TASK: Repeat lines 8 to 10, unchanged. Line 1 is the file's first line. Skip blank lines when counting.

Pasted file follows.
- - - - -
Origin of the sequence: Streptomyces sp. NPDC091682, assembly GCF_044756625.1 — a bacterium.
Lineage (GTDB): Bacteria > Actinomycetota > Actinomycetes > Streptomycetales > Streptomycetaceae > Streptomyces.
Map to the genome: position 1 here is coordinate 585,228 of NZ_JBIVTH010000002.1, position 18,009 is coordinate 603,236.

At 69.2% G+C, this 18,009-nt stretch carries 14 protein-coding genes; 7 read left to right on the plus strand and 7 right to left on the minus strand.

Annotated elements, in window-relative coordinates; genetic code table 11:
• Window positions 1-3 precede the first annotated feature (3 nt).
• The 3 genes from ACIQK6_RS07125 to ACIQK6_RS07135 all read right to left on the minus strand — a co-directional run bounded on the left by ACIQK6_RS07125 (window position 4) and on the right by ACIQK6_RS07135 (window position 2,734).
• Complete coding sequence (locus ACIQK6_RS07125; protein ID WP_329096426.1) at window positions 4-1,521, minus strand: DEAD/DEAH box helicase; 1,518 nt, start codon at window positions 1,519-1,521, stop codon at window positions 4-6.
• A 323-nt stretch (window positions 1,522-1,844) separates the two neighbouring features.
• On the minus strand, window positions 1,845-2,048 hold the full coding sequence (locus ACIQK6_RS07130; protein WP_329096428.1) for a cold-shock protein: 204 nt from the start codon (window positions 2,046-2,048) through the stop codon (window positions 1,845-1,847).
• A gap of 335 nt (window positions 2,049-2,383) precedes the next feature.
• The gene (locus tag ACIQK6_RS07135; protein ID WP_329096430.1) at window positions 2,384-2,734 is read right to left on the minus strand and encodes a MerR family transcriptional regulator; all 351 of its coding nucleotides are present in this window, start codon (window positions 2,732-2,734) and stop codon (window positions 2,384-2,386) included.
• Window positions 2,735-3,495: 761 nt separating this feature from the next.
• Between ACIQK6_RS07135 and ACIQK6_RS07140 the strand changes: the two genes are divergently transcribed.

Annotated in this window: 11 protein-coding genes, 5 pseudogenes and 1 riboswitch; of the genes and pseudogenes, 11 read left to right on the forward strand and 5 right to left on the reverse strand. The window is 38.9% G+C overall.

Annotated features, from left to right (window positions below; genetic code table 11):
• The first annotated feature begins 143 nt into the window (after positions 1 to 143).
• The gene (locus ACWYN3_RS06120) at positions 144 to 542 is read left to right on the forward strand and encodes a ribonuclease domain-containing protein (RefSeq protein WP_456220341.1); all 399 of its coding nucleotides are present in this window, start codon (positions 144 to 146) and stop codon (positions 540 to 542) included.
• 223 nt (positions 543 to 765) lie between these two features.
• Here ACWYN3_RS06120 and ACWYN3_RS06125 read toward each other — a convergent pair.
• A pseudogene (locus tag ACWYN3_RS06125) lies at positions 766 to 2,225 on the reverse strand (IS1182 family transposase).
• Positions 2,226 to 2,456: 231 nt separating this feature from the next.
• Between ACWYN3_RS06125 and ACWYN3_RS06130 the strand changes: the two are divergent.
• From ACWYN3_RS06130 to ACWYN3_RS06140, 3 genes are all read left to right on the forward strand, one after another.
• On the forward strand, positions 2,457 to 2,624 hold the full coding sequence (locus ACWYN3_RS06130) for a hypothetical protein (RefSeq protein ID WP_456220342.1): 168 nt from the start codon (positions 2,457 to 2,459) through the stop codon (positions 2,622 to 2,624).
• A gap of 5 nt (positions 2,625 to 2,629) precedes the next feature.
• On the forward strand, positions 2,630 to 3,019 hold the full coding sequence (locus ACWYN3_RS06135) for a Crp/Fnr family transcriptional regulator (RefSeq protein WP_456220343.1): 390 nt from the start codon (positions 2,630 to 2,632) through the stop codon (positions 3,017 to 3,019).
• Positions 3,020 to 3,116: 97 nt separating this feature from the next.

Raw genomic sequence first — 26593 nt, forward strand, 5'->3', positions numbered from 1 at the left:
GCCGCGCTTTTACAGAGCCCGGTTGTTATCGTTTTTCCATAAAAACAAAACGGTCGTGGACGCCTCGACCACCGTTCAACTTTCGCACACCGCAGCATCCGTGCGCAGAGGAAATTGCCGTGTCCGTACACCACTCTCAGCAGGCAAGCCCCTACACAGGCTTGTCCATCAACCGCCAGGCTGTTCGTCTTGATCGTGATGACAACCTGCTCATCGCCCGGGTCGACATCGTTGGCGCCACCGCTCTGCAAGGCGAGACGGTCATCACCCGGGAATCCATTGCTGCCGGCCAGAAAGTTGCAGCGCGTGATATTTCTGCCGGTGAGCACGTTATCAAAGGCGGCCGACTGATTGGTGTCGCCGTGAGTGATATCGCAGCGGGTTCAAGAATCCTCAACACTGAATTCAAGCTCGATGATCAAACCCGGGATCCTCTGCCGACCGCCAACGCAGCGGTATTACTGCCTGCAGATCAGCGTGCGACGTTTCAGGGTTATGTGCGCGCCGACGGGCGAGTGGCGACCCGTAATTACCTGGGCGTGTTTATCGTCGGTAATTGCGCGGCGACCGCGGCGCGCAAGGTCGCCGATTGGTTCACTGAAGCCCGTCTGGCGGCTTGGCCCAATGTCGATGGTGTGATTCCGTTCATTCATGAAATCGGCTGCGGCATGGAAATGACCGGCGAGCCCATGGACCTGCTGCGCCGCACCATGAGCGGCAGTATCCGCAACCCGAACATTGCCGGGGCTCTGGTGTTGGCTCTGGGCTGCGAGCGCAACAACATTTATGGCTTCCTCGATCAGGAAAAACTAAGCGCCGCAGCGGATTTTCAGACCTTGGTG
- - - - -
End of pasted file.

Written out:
• Complete coding sequence (locus ACIQK6_RS07125; protein ID WP_329096426.1) at window positions 4-1,521, minus strand: DEAD/DEAH box helicase; 1,518 nt, start codon at window positions 1,519-1,521, stop codon at window positions 4-6.
• A 323-nt stretch (window positions 1,522-1,844) separates the two neighbouring features.
• On the minus strand, window positions 1,845-2,048 hold the full coding sequence (locus ACIQK6_RS07130; protein WP_329096428.1) for a cold-shock protein: 204 nt from the start codon (window positions 2,046-2,048) through the stop codon (window positions 1,845-1,847).